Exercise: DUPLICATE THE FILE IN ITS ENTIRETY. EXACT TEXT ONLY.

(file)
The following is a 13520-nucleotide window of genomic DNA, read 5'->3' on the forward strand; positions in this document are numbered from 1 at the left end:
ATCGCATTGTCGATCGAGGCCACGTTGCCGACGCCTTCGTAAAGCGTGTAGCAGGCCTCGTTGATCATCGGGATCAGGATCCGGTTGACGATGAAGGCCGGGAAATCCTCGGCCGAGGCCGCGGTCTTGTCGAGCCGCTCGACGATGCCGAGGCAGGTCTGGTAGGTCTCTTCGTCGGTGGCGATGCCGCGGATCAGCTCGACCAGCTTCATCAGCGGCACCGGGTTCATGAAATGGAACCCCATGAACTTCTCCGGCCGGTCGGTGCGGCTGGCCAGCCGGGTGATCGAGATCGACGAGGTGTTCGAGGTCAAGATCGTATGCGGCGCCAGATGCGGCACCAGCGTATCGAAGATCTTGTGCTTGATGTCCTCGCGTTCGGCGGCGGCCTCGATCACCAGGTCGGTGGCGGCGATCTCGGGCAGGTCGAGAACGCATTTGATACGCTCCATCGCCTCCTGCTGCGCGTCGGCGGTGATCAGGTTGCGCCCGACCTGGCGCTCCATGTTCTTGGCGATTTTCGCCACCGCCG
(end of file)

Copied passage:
The following is a 13520-nucleotide window of genomic DNA, read 5'->3' on the forward strand; positions in this document are numbered from 1 at the left end:
ATCGCATTGTCGATCGAGGCCACGTTGCCGACGCCTTCGTAAAGCGTGTAGCAGGCCTCGTTGATCATCGGGATCAGGATCCGGTTGACGATGAAGGCCGGGAAATCCTCGGCCGAGGCCGCGGTCTTGTCGAGCCGCTCGACGATGCCGAGGCAGGTCTGGTAGGTCTCTTCGTCGGTGGCGATGCCGCGGATCAGCTCGACCAGCTTCATCAGCGGCACCGGGTTCATGAAATGGAACCCCATGAACTTCTCCGGCCGGTCGGTGCGGCTGGCCAGCCGGGTGATCGAGATCGACGAGGTGTTCGAGGTCAAGATCGTATGCGGCGCCAGATGCGGCACCAGCGTATCGAAGATCTTGTGCTTGATGTCCTCGCGTTCGGCGGCGGCCTCGATCACCAGGTCGGTGGCGGCGATCTCGGGCAGGTCGAGAACGCATTTGATACGCTCCATCGCCTCCTGCTGCGCGTCGGCGGTGATCAGGTTGCGCCCGACCTGGCGCTCCATGTTCTTGGCGATTTTCGCCACCGCCG